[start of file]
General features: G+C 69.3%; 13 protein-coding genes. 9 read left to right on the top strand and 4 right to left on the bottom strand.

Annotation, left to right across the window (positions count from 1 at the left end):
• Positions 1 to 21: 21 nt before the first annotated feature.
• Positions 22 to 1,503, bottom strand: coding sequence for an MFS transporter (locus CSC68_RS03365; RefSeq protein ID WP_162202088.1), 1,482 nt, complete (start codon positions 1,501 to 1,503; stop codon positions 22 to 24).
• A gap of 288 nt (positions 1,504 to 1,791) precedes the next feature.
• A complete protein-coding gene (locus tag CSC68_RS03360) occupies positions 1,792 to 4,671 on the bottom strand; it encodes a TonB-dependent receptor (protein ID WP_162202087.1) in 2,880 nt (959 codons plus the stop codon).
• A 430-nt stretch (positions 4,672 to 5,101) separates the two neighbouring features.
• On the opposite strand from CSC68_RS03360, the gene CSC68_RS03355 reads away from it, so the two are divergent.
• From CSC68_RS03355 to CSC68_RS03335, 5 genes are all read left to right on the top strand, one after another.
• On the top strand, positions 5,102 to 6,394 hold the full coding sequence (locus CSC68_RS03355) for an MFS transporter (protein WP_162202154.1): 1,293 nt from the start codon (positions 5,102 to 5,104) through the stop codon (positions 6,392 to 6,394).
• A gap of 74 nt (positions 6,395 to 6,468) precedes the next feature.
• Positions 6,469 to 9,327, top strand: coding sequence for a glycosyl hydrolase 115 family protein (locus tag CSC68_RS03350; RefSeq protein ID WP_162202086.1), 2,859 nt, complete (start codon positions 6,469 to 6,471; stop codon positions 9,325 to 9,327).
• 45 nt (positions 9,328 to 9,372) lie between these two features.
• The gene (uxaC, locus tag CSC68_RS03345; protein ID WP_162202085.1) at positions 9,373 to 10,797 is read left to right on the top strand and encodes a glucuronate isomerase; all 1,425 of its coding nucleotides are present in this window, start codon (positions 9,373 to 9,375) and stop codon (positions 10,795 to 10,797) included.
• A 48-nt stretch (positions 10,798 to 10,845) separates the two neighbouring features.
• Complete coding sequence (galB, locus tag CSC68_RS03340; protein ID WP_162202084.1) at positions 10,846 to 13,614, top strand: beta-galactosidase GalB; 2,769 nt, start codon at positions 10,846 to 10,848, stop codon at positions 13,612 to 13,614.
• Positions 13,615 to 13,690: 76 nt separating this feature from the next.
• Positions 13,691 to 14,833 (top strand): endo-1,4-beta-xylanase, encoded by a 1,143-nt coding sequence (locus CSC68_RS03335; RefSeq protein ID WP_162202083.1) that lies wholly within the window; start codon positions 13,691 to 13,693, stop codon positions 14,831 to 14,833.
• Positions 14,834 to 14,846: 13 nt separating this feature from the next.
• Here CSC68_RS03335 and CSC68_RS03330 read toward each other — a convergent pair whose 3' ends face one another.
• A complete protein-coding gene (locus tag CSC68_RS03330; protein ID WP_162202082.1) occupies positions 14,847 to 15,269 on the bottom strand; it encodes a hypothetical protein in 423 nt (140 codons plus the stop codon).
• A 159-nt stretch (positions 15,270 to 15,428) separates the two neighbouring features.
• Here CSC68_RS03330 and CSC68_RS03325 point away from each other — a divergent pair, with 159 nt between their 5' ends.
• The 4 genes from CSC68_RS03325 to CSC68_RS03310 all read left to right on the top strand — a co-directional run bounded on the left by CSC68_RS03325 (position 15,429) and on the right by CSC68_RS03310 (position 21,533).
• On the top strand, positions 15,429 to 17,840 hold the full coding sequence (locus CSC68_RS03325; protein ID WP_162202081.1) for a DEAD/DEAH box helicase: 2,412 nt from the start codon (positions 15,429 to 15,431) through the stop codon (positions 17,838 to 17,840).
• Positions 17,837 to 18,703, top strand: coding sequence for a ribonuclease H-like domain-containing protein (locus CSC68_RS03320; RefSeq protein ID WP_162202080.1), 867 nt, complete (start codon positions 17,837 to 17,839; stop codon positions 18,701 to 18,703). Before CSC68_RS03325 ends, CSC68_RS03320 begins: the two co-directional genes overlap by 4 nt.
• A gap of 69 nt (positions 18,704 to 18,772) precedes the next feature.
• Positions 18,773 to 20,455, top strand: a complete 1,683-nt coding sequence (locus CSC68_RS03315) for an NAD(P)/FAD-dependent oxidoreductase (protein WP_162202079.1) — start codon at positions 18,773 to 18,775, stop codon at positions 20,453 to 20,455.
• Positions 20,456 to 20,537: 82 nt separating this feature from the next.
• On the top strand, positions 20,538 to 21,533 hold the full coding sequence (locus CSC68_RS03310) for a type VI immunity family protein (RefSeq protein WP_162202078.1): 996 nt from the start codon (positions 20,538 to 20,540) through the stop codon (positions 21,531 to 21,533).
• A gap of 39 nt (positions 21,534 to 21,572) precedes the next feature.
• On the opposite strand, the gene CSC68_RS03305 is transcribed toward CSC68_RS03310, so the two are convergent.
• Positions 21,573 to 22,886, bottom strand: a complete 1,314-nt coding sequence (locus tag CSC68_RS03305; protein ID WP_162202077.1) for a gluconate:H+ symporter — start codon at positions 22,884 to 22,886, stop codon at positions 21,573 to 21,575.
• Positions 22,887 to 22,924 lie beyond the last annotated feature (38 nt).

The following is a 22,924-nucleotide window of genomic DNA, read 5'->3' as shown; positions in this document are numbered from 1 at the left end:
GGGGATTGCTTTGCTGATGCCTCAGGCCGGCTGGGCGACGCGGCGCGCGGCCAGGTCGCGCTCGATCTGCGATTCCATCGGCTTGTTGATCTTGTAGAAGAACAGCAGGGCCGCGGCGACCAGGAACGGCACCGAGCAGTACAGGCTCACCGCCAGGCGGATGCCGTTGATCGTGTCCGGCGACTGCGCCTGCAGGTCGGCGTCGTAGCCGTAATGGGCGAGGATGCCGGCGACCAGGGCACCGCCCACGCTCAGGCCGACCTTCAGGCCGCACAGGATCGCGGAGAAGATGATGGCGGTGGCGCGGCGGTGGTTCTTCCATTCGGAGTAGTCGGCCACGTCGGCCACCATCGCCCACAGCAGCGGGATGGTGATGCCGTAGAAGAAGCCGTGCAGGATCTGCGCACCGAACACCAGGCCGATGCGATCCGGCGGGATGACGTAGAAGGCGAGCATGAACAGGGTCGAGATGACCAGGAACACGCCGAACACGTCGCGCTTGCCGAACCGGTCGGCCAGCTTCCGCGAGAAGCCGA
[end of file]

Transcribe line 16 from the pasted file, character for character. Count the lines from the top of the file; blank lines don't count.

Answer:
• Complete coding sequence (galB, locus tag CSC68_RS03340; protein ID WP_162202084.1) at positions 10,846 to 13,614, top strand: beta-galactosidase GalB; 2,769 nt, start codon at positions 10,846 to 10,848, stop codon at positions 13,612 to 13,614.